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Selecting Effective Long-Term Treatment for Bipolar Patients: Monotherapy and Combinations

Paul Grof, MD, PhD, FRCPC

Published: April 1, 2003

Article Abstract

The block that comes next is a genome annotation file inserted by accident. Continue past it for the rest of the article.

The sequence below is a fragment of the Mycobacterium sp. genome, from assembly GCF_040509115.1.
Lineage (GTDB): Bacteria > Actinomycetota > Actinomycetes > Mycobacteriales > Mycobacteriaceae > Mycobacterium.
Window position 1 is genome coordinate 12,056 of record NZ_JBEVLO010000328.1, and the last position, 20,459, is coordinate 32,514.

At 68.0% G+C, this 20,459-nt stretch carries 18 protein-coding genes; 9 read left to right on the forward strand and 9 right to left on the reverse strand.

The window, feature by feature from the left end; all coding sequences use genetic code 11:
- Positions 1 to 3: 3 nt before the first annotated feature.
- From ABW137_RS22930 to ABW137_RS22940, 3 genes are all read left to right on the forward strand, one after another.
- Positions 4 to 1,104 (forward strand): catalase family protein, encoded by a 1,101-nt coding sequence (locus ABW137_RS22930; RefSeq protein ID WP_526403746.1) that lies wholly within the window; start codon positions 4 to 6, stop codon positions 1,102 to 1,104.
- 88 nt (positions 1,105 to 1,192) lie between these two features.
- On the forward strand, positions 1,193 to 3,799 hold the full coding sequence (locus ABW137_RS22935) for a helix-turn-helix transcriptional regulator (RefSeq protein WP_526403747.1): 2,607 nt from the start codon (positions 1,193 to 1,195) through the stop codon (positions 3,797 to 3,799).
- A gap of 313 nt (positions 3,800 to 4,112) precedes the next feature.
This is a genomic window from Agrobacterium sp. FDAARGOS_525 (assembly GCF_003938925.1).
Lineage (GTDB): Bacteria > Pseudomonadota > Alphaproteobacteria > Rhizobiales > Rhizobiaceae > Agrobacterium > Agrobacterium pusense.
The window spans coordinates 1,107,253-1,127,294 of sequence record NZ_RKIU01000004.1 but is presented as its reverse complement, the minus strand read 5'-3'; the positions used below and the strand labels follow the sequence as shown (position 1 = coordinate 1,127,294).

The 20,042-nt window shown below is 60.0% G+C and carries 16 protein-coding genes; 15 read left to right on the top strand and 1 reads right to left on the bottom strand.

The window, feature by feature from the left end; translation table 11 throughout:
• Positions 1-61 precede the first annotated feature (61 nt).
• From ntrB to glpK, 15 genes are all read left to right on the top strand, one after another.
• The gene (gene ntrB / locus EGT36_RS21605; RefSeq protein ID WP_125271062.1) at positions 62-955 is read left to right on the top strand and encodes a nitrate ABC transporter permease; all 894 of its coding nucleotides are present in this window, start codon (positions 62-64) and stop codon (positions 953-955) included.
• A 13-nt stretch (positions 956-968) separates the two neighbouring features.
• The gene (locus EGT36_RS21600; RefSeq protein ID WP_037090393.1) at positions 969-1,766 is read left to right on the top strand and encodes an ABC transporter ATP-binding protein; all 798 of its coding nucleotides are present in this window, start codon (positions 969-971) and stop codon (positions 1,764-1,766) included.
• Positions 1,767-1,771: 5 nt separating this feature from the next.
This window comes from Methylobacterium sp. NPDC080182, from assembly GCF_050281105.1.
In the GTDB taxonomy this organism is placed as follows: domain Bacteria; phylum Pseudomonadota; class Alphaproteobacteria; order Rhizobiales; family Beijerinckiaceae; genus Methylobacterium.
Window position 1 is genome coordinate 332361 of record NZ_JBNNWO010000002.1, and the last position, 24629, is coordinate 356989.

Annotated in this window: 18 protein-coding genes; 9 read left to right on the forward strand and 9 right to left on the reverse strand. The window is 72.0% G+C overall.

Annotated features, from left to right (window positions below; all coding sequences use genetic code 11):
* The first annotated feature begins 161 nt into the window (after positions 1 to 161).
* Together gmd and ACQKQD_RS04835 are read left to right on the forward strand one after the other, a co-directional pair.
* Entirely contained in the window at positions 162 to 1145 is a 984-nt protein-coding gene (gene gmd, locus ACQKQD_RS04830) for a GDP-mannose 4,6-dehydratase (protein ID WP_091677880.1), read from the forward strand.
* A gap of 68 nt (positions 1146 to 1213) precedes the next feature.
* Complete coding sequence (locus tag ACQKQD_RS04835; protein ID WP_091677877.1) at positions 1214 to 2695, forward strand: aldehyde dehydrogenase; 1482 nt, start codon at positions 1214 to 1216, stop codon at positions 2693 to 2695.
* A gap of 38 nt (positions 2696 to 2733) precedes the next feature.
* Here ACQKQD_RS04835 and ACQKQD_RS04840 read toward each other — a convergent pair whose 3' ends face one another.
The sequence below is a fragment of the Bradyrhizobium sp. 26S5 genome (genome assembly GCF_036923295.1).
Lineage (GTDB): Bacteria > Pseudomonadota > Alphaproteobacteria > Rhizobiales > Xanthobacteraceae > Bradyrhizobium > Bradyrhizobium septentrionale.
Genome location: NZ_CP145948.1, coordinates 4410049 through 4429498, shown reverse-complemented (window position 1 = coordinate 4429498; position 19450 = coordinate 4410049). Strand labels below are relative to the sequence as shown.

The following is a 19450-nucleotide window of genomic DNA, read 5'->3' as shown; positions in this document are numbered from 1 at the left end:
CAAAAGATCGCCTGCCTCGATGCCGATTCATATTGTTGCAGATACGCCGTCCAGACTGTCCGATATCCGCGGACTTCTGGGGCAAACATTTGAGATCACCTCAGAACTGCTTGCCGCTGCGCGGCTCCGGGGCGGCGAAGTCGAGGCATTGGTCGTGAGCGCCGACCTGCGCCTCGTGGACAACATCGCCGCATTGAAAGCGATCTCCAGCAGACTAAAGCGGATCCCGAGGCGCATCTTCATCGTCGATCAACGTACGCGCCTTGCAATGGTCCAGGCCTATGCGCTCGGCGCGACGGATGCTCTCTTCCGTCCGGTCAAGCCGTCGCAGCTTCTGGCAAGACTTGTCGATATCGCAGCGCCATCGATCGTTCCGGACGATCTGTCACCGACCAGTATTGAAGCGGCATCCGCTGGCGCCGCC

This article explores the roles of monotherapy and drug combinations in finding effective long-termtreatment for individual patients with bipolar disorder. While current practice relies heavily oncombinations, many bipolar patients can be successfully stabilized if the initial monotherapy is carefullyselected according to the patient’s clinical characteristics. The data show that (1) unequivocalresponders to long-term monotherapies such as lithium, lamotrigine, or atypical neuroleptics eachhave a very different clinical profile, including clinical presentation and course, comorbidity, and, inparticular, family history and (2) bipolar patients who respond very well to a long-term monotherapyhave often completely failed on other monotherapies. Combinations appear indicated particularly inbipolar patients who are treatment-resistant to monotherapy, do not tolerate it well, or have not yetexhibited the clinical characteristics needed to choose an effective monotherapy.

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